peg's Reviews > The Language of Flowers

The Language of Flowers by Vanessa Diffenbaugh
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Jun 03, 2012

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bookshelves: fiction

** spoiler alert ** I am not sure how to rate this book.

"The Language of Flowers" is a story about a woman who falls victim of a failed foster system as a young child. As a result,the protagonist suffers from a detachment disorder and has tremendous difficulty with any type of intimacy. ("I don't like to be touched.")Her fears of rejection are so toxic that she unwittingly sabotages every opportunity to develop meaningful,long-lasting relationships. While living with a woman who intends to adopt her at the age of 10,Victoria develops a keen appreciation of flowers and the meanings assigned to each flower in the Victorian tradition. She becomes facinated by the natural world and discovers that she is able to use the language of flowers as an effective vehicle of expression. It is a beautiful story and Diffenbaugh's prose is magnificent. Her descriptions of flowers and food is sensuous and her compassion for society's discarded children and the importance of family is heartfelt.

However,I felt that the author's allusion to flowers was a little heavy handed starting with the protagonist's name,Victoria. The group home where Victoria lives as an adolescent is called The Gathering House. At one point in Victoria's courtship with a young man who also knows the language of flowers, Victoria explains," I'm more of a thistle-peony-basil kind of girl." Really? Maybe it's me but at times I felt like I was being hit over the head with a sufficatingly heavily-scented bouquet.

Victoria eventually finds her niche in society and is able to rise from the ashes to live happily ever after with her own true love. This ending felt contrived and things came together hastily and a little too neatly for my liking. The stark reality of growing up in a thorny foster care environment ends like a fairy tale.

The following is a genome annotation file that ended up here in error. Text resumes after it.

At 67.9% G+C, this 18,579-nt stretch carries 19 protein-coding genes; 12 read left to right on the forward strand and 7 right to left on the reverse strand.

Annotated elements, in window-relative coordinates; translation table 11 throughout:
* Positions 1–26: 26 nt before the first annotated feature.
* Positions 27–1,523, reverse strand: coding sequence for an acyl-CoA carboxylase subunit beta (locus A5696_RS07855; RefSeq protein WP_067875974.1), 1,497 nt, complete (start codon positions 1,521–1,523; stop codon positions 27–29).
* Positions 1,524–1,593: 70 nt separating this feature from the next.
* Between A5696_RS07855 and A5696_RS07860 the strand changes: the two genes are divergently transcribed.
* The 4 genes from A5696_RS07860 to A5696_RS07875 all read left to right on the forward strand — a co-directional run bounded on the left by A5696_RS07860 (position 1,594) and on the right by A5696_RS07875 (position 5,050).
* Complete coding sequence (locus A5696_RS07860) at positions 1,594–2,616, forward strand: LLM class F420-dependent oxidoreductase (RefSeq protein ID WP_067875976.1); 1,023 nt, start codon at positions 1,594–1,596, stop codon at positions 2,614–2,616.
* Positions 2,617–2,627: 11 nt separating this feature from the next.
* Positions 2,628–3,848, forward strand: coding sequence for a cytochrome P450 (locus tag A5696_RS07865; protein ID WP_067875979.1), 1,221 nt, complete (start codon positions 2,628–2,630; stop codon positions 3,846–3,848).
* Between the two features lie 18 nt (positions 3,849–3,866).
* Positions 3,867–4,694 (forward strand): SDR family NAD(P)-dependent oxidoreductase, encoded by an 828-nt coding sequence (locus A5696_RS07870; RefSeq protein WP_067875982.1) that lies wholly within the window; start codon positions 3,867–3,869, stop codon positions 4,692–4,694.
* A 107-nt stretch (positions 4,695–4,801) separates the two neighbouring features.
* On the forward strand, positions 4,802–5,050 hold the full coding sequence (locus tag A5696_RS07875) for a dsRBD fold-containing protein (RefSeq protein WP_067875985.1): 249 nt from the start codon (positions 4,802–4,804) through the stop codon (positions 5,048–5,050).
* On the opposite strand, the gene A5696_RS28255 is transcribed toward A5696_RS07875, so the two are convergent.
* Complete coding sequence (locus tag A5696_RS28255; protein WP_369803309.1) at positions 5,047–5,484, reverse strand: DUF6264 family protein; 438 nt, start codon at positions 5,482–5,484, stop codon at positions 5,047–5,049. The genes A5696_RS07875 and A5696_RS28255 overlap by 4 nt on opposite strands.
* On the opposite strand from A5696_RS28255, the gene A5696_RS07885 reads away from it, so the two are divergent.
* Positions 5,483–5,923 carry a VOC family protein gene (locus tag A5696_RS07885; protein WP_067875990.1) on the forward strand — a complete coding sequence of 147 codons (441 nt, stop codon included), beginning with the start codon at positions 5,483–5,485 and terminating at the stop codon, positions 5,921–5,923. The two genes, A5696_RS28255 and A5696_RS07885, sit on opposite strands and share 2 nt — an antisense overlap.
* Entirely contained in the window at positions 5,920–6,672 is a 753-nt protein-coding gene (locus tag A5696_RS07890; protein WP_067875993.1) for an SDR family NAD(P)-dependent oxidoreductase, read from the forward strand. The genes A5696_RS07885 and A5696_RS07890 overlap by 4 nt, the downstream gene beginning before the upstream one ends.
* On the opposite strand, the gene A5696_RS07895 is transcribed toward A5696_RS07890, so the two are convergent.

Despite my criticism, I do recommend this novel. It is a beautiful story and it does have its merits. I loved the discussion and descriptions about the many types of flowers and I felt that Diffenbaugh gave an accurate and sympathetic portrayal of what many foster children experience. I obviously have mixed feelings about the book. Maybe I just need to stop and smell the roses. (Sorry, I couldn't resist inserting that last comment.)
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Comments (showing 1-5 of 5) (5 new)

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message 1: by D. (new) - rated it 5 stars

D. Peg ~ Hope you enjoy this book as much as I did. Can't wait to read your review when you finish.

message 2: by peg (new) - rated it 3 stars

peg Thanks,Diane. I'm enjoying the book already. I will definitely write a review when I finish the book.

message 3: by D. (new) - rated it 5 stars

D. Great review, Peg. Balanced interpretation. I highly recommend the book for anyone needing an uplifting book to read.

Lisa Vegan Peg, While I agree with everything you say, I really loved the book.

message 5: by peg (new) - rated it 3 stars

peg I liked the book,too, Lisa. It's strengths definitely outweigh any criticisms I have.

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